NOTE: So as to avoid confusion, I changed the headline to specify, though it is in the article, that we are talking about University of Alabama at Birmingham (UAB), not UA — that is in Tuscaloosa. UA does not have partner benefits.

I can’t tell you how earth-shattering this move is down in Alabama. My wife’s home state is definitely behind the 8-ball when it comes to LGBT rights, and that’s why I feel it’s important to feel the difference in progress between NC and AL when I go to Equality Alabama’s Conference each year. Politically, the one bright spot is Jefferson County, where Birmingham is; it voted Blue in 2008, but it’s surrounded by by a sea of Red.  As it is in most states where equality is slow to change at the state level, legislators (Dem and Rep in these states, sadly) seem to be the last to understand that affirming the rights of LGBT cities is good for business and growth. And organizations won’t recruit top talent with discriminatory policies. Man, this is a sea change, since the university is the city’s largest employer:

The University of Alabama at Birmingham will extend health insurance benefits to same-sex partners beginning Jan. 1 in a move officials said was designed in part to help it compete with top medical schools when recruiting faculty.

Faculty and staff were able to enroll same-sex partners and their children in medical, dental and vision plans for the first time earlier this month, for coverage beginning in the new year. The move makes UAB the first of the big three universities in Alabama to offer domestic partner benefits to staff and faculty. Neither the University of Alabama nor Auburn University offer such benefits, though UA is studying the issue, spokespersons for those schools said.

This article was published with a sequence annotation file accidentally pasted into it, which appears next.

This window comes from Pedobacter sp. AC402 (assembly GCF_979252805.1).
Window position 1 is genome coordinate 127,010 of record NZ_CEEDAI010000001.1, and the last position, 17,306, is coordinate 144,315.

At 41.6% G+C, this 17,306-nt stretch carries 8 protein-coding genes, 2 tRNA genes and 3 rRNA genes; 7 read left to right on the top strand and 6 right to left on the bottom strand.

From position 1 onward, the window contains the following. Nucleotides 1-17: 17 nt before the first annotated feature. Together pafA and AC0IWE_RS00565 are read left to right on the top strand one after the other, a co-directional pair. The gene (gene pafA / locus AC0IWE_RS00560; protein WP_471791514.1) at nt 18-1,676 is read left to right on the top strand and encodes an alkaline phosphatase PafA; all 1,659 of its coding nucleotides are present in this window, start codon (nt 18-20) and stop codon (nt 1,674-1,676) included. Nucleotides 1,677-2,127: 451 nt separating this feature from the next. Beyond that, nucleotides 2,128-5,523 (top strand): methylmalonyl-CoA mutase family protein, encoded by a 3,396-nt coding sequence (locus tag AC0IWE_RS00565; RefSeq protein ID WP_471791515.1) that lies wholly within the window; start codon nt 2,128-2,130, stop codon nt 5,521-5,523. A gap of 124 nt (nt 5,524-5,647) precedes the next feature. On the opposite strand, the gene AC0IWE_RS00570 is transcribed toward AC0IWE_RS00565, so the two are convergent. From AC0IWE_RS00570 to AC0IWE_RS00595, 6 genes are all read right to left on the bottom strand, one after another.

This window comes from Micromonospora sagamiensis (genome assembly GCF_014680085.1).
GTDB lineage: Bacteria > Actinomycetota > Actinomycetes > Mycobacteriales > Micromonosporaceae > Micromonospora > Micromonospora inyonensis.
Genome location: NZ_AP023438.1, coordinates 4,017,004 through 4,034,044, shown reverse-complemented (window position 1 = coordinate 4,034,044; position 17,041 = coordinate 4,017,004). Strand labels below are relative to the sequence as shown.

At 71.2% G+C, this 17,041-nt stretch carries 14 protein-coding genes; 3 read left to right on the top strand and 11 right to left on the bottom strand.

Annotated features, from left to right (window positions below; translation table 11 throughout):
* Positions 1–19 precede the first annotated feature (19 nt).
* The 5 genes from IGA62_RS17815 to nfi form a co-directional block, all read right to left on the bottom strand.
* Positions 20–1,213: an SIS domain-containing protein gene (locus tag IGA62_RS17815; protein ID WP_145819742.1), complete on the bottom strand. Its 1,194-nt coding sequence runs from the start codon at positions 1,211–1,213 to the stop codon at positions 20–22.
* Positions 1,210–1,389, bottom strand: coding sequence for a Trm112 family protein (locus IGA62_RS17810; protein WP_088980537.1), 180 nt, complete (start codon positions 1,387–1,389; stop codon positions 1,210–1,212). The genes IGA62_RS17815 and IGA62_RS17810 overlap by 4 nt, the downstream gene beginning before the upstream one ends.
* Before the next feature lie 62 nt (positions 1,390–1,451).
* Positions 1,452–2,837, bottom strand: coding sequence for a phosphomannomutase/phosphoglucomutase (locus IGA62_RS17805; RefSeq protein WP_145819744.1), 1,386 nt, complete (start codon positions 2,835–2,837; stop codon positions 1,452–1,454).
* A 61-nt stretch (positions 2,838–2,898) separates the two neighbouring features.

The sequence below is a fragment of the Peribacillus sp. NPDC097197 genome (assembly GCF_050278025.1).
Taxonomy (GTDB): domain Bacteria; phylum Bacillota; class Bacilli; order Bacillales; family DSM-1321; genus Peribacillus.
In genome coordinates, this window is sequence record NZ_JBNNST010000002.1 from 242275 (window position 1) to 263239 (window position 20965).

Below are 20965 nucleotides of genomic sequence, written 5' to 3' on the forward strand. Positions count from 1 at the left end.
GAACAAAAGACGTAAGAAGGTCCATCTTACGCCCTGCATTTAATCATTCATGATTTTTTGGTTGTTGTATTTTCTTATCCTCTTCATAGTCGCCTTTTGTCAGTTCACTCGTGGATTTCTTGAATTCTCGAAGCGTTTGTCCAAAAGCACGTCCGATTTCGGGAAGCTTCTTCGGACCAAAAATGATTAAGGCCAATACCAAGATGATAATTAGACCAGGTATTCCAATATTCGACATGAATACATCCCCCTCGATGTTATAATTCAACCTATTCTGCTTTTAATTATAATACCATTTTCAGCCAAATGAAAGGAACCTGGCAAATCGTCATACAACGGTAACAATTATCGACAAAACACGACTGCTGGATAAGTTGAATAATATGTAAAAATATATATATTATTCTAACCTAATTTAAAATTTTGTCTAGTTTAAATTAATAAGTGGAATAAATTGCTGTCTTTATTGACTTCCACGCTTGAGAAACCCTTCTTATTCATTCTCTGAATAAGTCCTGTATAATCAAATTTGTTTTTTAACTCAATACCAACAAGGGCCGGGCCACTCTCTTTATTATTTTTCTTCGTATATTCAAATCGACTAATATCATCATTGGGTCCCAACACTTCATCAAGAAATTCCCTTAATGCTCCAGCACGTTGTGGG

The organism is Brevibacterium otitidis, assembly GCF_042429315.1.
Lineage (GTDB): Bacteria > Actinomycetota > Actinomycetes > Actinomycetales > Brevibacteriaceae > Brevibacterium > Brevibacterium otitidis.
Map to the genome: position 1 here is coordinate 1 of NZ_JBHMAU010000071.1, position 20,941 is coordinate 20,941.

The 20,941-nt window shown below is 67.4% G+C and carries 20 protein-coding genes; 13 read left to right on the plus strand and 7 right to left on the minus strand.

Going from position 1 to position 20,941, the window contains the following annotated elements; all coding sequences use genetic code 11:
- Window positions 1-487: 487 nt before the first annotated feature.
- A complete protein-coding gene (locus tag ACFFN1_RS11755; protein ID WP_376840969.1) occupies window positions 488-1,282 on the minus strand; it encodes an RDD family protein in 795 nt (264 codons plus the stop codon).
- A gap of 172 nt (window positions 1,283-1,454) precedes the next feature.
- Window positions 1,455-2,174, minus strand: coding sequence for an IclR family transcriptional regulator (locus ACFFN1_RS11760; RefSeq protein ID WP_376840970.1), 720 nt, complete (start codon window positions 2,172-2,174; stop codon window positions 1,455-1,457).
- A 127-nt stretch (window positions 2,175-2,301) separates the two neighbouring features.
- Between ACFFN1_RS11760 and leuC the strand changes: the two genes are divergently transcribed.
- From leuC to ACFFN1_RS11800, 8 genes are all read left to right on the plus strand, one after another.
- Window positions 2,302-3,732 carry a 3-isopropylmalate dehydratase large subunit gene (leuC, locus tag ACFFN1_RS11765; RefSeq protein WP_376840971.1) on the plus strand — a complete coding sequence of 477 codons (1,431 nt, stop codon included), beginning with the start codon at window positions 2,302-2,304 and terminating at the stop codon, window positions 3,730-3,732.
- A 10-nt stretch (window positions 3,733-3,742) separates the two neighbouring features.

Dale Turnbough, a UAB spokeswoman, said the change was made “to create a positive, supportive and diverse work environment,” and to help the school compete for new faculty with other National Institute of Health-funded medical schools. Most top medical schools, including Vanderbilt, Duke and Johns Hopkins offer such benefits, she said.

“We believe this change will help us remain competitive
,” she said.

Note to Red State legislators that are dragging their feet, citing biblical texts to condemn the homos…your budgets are in the hole, your tax base is shot, and you’re continuing to ensure your state’s third class status by clinging to homophobia. It’s time to let it go.

So what changed at UAB? A documentary by Jade Delisle, “One Closed Door After Another.” Faculty and staff were interviewed and they candidly discussed the exodus of staff from the institution, and missing out on superior candidates UAB tried to recruit who looked at the lack of support for same-sex partners and walked.

Most top universities offer same-sex spousal equivalent benefits (encompassing more than just health benefits), so UAB is taking that first important step that will signal it’s ready to move into the 21st century.